Always have enough b-roll with this 9-shot rule

Feb 1, 2024

Alex Baker

Alex Baker is a portrait and lifestyle driven photographer based in Valencia, Spain. She works on a range of projects from commercial to fine art and has had work featured in publications such as The Daily Mail, Conde Nast Traveller and El Mundo, and has exhibited work across Europe

Always have enough b-roll with this 9-shot rule

Feb 1, 2024

Alex Baker

Alex Baker is a portrait and lifestyle driven photographer based in Valencia, Spain. She works on a range of projects from commercial to fine art and has had work featured in publications such as The Daily Mail, Conde Nast Traveller and El Mundo, and has exhibited work across Europe

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It can be easy to get overexcited about a shoot, thinking you’ve got it all in the bag, only to get home and discover that you forgot to capture certain shots or angles. For this reason, a shot list is always an excellent idea.

But what if you’re just shooting on the fly and need to make sure you capture enough footage? In this video, Jeven Dovey breaks things down into just nine essential shots that should keep all your bases covered. Never be short of B-roll again!

The Nine-Shot Rule Explained

The nine-shot rule basically just makes sure that you capture enough diverse footage to keep your audience engaged and your storytelling on point. Although it’s aimed at videography, it could just as easily be applied to still photography if you’re going for a story-telling or documentary style.

Let’s have a look at what Jeven says are the important shots.

The Breakdown

Two Establishing Shots: These shots provide a wide, open view of the scene, giving your audience a sense of the location. Use a wide lens, a drone, or a landscape shot without a specific subject to establish the setting.

Two Wide Shots: Capture your subject or scene in a broader perspective, showcasing the action or surroundings. For instance, if you’re filming a person, go for a head-to-toe shot that captures the entire action.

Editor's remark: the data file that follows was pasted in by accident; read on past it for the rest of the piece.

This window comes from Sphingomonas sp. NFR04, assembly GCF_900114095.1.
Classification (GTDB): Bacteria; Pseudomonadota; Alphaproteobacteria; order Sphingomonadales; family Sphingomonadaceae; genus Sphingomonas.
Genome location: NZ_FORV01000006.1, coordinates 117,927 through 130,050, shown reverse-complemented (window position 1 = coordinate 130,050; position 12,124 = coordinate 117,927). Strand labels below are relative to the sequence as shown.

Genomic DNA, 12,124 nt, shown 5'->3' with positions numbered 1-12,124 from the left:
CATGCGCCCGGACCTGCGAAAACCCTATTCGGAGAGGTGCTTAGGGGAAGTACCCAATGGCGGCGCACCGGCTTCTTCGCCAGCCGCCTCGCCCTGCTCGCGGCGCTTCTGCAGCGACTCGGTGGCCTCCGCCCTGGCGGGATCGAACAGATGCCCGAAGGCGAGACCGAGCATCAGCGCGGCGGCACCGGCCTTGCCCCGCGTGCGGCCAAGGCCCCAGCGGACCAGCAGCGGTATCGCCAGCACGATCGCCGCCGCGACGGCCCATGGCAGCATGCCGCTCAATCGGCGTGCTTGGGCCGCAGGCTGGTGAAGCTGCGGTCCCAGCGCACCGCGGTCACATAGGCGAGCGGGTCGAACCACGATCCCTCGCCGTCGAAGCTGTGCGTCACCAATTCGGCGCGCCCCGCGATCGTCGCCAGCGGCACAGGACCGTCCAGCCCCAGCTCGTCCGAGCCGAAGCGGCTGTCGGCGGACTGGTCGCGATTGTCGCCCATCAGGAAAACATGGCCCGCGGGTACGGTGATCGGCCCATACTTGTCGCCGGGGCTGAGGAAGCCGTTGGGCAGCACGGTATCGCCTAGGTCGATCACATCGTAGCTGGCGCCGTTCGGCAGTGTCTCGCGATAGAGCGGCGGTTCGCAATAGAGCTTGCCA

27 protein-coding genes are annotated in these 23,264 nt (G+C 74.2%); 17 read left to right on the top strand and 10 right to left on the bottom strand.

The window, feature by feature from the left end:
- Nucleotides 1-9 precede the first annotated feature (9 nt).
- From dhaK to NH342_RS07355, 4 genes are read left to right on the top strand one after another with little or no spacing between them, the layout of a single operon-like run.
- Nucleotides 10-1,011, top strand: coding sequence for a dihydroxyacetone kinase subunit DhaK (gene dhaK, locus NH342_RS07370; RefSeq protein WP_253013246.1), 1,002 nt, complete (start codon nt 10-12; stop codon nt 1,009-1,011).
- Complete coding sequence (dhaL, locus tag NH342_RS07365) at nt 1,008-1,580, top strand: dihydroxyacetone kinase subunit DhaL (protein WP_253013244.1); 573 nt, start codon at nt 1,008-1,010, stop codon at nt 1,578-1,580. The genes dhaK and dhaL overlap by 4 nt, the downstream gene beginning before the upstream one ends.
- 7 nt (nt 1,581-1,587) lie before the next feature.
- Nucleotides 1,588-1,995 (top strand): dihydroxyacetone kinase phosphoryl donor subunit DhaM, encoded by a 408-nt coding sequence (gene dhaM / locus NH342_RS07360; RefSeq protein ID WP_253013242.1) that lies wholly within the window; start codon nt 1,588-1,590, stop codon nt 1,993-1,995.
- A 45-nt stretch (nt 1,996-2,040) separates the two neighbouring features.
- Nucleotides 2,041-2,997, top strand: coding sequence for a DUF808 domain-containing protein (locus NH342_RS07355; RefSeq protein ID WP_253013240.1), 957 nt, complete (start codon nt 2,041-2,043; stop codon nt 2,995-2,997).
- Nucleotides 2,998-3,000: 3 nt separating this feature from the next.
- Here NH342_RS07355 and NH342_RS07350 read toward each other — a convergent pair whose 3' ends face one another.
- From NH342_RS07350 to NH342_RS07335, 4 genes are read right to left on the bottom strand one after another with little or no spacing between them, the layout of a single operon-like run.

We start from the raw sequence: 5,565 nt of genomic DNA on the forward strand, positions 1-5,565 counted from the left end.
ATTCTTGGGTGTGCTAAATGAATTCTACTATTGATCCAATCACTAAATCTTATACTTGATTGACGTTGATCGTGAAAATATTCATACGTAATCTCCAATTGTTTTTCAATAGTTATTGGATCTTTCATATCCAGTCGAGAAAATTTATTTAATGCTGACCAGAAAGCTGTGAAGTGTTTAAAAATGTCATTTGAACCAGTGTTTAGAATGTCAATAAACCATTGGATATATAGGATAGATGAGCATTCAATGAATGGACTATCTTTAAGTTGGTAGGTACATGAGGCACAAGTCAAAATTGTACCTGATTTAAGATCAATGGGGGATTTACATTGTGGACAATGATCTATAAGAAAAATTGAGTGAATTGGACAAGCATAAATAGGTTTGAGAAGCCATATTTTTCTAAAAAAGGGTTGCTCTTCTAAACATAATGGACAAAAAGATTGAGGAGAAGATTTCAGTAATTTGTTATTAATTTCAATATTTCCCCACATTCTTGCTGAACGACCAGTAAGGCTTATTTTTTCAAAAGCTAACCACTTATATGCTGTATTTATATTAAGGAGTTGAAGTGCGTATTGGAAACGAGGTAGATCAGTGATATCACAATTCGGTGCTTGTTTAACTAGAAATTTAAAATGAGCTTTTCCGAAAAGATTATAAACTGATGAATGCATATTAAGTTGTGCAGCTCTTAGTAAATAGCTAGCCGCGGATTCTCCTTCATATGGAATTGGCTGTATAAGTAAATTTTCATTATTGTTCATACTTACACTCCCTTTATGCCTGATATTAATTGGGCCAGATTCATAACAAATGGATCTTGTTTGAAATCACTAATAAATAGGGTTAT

Two Medium Shots: Zoom in or bring the camera closer to your subject to capture a tighter perspective of the action. This adds variety and detail to your footage.

Two Close-Up Shots: Get close and personal by focusing on your subject or an element in the scene. Fill the frame with a small and specific object, providing intimate details.

One Unique Angle: This shot adds an extra layer of creativity to your video. Experiment with different perspectives, movements, or angles to capture a unique and eye-catching moment.

I mean, let’s not pretend that this is reinventing the wheel or anything. When you read that list, the gut response is to go, “Uh huh, I always do that”. We all know that’s what we should be doing, except that it’s so easy to get caught up in the moment and completely forget to capture, say, a really wide pulled-back shot or a particular drone move around the subject.

Watch the video because Deven illustrates each shot in a real-life situation, which really helps drive the point home. I will certainly be incorporating this list for my next video shoot!

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Alex Baker

Alex Baker

Alex Baker is a portrait and lifestyle driven photographer based in Valencia, Spain. She works on a range of projects from commercial to fine art and has had work featured in publications such as The Daily Mail, Conde Nast Traveller and El Mundo, and has exhibited work across Europe

Join the Discussion

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